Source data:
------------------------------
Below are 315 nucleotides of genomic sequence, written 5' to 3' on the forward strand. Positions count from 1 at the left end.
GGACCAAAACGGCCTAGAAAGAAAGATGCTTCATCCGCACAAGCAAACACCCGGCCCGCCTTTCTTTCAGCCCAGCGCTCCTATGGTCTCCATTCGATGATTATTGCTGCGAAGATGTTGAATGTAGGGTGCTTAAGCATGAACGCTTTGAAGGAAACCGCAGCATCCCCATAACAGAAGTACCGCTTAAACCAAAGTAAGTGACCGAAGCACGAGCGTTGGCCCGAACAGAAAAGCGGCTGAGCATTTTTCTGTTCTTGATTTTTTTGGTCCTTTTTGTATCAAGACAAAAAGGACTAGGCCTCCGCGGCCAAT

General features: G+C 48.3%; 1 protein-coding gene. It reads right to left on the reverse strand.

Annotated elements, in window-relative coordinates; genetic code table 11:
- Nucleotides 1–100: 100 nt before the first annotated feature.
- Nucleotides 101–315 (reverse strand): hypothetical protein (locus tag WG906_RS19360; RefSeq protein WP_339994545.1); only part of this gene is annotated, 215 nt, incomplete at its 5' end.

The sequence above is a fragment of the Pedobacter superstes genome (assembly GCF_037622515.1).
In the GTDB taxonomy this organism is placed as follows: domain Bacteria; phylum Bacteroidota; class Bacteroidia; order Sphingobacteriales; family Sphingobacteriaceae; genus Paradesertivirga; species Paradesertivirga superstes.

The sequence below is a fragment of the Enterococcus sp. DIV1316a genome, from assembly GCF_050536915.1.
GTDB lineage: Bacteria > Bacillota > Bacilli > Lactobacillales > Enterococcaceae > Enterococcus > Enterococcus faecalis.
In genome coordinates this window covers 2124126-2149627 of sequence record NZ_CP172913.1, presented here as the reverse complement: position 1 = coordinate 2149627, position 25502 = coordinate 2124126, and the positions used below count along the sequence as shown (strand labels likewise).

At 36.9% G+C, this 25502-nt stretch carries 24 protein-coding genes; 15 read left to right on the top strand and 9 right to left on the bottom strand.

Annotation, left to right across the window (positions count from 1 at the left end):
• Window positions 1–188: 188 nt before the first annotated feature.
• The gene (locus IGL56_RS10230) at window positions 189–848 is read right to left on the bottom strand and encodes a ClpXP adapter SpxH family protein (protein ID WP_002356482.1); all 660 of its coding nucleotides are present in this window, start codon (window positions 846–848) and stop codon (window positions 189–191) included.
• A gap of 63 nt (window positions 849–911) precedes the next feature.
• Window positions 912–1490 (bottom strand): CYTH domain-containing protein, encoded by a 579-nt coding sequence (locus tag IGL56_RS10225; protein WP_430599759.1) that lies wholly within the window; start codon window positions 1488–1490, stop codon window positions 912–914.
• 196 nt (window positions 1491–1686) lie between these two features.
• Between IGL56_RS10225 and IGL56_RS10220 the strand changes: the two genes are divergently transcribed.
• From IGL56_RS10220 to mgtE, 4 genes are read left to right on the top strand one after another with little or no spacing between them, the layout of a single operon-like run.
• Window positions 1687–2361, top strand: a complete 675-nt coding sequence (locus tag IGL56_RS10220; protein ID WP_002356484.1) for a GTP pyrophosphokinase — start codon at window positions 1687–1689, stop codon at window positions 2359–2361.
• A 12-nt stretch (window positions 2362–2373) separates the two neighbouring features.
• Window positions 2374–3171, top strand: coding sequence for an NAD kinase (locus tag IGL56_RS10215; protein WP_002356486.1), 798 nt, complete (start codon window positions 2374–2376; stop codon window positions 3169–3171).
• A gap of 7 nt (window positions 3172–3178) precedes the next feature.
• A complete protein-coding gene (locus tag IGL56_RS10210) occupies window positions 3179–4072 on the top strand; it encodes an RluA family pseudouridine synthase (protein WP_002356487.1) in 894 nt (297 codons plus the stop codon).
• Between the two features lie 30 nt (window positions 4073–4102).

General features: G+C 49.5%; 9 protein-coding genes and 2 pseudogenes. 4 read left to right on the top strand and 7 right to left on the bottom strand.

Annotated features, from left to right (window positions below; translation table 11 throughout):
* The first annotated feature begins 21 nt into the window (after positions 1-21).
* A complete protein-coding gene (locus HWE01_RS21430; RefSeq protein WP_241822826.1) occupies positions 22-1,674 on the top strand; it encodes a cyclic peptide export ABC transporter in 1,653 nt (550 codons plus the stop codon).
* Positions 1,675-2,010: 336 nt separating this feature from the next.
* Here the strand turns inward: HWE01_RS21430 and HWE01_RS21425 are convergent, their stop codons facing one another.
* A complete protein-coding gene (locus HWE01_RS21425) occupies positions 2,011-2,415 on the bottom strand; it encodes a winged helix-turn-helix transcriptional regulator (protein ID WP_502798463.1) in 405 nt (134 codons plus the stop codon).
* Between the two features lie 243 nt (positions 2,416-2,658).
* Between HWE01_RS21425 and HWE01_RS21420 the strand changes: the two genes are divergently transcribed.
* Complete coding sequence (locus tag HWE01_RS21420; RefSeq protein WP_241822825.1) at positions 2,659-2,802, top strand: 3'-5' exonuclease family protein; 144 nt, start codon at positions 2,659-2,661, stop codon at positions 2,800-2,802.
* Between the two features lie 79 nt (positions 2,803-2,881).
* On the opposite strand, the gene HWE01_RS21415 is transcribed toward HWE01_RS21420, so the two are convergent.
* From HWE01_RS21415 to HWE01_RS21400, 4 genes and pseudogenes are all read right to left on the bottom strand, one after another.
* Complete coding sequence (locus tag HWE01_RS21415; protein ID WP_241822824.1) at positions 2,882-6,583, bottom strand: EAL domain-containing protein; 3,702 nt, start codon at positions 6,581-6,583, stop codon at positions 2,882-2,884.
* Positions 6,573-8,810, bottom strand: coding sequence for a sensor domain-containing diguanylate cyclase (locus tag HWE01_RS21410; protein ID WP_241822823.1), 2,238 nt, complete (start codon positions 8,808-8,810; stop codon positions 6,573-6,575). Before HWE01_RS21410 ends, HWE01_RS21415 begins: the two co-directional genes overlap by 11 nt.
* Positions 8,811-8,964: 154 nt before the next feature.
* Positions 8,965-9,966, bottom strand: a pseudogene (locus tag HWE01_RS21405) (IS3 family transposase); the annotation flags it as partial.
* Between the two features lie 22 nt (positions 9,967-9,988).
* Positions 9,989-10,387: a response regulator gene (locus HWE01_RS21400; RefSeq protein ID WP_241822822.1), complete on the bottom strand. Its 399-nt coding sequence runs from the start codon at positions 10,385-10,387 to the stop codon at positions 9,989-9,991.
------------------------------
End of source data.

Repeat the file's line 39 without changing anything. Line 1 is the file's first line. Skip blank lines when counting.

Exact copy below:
* From HWE01_RS21415 to HWE01_RS21400, 4 genes and pseudogenes are all read right to left on the bottom strand, one after another.